Sunday, 18 August, 2019

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Hobart City Council prepares to add 750 trees and three hedges to its significant tree register


Hobart City Council is preparing to add almost 750 trees to its significant tree register.

HOBART City Council is preparing to add almost 750 trees and three hedges to its significant tree register.

The majority of the 741 specimens proposed to be listed are the 534 located in Soldiers Memorial Ave at Queens Domain.

Council’s will vote on whether to initiate the induction to the register — the first since 2010 — on Monday night.

NEW GUARD SHAKING UP HOBART CITY COUNCIL

More than 1400 trees and four hedges were nominated for induction by 53 community members. The trees can be found on both public and private land.

The majority of the trees are located in Soldiers’ Memorial Ave in Hobart.

Six nominations on private land were opposed by the owner or occupier but were still recommended for inclusion until council’s planning committee voted to remove them last week.

Owners that objected to the listing were concerned about “serious injuries or death due to heavy limbs falling”, root systems damaging house foundations and other infrastructure, and the potential to compromise future development plans by being unable to remove the tree.

Alderman Simon Behrakis speaks at a Hobart City Council meeting at the Town Hall. Picture: MATT THOMPSON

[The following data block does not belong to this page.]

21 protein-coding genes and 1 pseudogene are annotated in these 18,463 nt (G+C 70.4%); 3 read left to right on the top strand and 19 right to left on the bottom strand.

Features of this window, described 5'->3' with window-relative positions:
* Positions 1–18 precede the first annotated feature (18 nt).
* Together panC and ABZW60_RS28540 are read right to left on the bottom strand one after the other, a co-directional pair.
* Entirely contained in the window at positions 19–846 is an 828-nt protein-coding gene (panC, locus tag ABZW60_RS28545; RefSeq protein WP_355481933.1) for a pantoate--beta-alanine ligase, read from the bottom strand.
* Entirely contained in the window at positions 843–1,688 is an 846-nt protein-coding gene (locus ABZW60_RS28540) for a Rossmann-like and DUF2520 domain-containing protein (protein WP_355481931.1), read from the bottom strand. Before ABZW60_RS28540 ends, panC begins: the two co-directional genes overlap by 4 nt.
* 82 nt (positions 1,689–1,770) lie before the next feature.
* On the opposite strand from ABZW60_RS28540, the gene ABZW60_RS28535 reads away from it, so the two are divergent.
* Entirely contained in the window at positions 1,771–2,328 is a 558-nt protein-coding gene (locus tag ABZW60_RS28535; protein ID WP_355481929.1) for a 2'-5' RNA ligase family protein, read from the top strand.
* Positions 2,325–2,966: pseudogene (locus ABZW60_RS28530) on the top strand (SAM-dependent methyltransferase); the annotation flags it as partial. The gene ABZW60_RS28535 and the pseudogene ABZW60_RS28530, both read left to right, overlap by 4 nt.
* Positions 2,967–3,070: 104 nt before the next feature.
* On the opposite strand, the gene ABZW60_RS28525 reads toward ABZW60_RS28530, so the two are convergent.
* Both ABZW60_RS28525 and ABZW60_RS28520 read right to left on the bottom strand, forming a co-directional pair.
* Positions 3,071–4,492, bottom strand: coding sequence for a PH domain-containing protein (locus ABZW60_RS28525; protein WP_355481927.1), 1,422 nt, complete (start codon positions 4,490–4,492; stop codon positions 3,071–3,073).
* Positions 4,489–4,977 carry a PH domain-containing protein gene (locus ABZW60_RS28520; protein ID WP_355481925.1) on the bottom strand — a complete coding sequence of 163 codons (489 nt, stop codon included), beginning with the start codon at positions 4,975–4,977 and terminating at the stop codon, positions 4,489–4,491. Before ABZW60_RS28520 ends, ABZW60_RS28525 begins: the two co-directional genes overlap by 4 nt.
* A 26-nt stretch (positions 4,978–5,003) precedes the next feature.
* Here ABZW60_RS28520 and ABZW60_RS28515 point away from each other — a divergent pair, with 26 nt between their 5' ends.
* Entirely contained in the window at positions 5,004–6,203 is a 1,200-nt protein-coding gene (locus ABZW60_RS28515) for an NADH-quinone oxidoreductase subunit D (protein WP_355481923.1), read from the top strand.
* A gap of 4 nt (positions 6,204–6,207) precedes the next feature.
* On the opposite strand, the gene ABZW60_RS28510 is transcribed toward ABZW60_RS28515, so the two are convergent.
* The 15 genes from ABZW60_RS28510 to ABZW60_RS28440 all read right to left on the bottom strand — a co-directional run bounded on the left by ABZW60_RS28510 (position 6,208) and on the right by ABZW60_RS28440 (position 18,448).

Alderman Simon Behrakis, whose motion had the contested trees removed, said they were very legitimate reasons.

“The last thing the council should be doing is telling people what they can and can’t do with their own property, especially if it’s not prepared to cover the increased costs for maintenance or any damages these trees cause,” he said.

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One person contributed 36 per cent of the total 1478 nominations, primarily on the ecological contribution of native trees — particularly blue and white gum Eucalyptus trees.

It was determined many were not outstanding individual specimens and did not meet any criteria for listing outside of their potential ecological contribution.

“It is not considered feasible that every native tree of a specific species be automatically granted significance status purely based on its species,” the report said.

The report said the proposal benefited the community by ensuring trees of value to residents and visitors were adequately protected.

A new solution permitting the removal of significant trees that die through natural causes will also be considered by the committee.

Currently a significant tree can be removed if necessary for emergency access or works by a public authority, or a tree poses an immediate danger to people and property.

jack.paynter@news.com.au

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